The most popular trade is to be long the dollar and short the euro.
The consensus view is that the U.S. economy is relatively strong, giving Janet Yellen's Fed the confidence to ease off of ultralow interest rates in place since the aftermath of the financial crisis in 2008. At the same time, Europe is seen as more fragile, and central bankers there have pledged to keep interest rates low by buying 60 billion euros of bonds a month.
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"While the United States is showing strong signs of growth and is engaging in a trend of gradual tightening by the Fed, weak growth and heightened deflationary risks in Europe and Asia are being fought with increased monetary expansion," Gávea Investimentos wrote in a private letter to clients of macroeconomic-focused hedge fund in March.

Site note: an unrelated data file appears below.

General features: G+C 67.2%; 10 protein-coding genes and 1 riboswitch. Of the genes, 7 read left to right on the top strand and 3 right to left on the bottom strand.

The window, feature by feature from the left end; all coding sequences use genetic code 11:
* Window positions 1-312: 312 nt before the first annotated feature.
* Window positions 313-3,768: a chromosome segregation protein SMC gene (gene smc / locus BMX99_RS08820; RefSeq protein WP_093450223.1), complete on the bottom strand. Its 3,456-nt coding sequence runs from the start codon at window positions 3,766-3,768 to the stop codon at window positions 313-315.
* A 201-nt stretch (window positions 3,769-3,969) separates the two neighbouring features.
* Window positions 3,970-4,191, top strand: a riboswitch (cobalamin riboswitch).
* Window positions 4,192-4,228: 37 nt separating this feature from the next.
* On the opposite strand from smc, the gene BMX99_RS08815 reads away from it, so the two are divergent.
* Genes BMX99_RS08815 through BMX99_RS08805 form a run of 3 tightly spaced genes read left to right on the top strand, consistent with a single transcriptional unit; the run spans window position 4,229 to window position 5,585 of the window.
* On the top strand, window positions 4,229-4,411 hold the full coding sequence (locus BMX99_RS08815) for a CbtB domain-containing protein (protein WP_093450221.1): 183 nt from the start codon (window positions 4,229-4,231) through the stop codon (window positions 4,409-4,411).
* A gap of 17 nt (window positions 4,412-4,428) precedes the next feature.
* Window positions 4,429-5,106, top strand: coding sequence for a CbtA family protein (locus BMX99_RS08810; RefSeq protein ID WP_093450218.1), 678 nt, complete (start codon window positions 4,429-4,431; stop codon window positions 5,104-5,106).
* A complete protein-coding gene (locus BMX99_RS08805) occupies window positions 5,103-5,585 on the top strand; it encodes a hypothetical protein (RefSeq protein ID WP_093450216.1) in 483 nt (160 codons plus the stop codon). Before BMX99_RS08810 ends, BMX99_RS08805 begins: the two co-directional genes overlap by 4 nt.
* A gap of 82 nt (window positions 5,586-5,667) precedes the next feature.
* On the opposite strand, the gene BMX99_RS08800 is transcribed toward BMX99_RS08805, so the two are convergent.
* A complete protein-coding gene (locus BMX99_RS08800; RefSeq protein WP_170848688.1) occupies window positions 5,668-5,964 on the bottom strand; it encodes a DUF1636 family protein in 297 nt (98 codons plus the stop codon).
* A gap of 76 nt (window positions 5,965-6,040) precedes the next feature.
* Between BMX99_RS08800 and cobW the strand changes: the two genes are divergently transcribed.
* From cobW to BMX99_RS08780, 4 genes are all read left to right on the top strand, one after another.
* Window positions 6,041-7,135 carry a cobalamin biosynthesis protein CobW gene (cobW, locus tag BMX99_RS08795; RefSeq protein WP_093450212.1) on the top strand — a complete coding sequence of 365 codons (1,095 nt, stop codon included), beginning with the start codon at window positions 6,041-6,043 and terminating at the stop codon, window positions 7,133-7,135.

Gávea is the $6 billion Brazil-based alternative asset management unit of JPMorgan Chase and is led by former Braziian central bank president Arminio Fraga Neto and Luiz Henrique Fraga. A spokesman at JPMorgan declined to comment.
The Gávea "macro" fund letter noted that currency bets were its largest of all asset classes; the wagers include long positions in the dollar and shorts on the euro and other currencies. Such bets have pushed the main Gávea Fund up an estimated 6.8 percent net of fees this year through March 20, according to performance information obtained by CNBC.com.
Other prominent hedge fund firms who currently have the long dollar versus short euro bet on include Ray Dalio's Bridgewater Associates, Alan Howard's Brevan Howard, Leda Braga's Systematica Investments, Paul Tudor Jones' Tudor Investment, Louis Bacon's Moore Capital Management and Andrew Law's Caxton Associates, according to people familiar with their positioning.
Representatives for those firms declined to comment or did not respond to a request.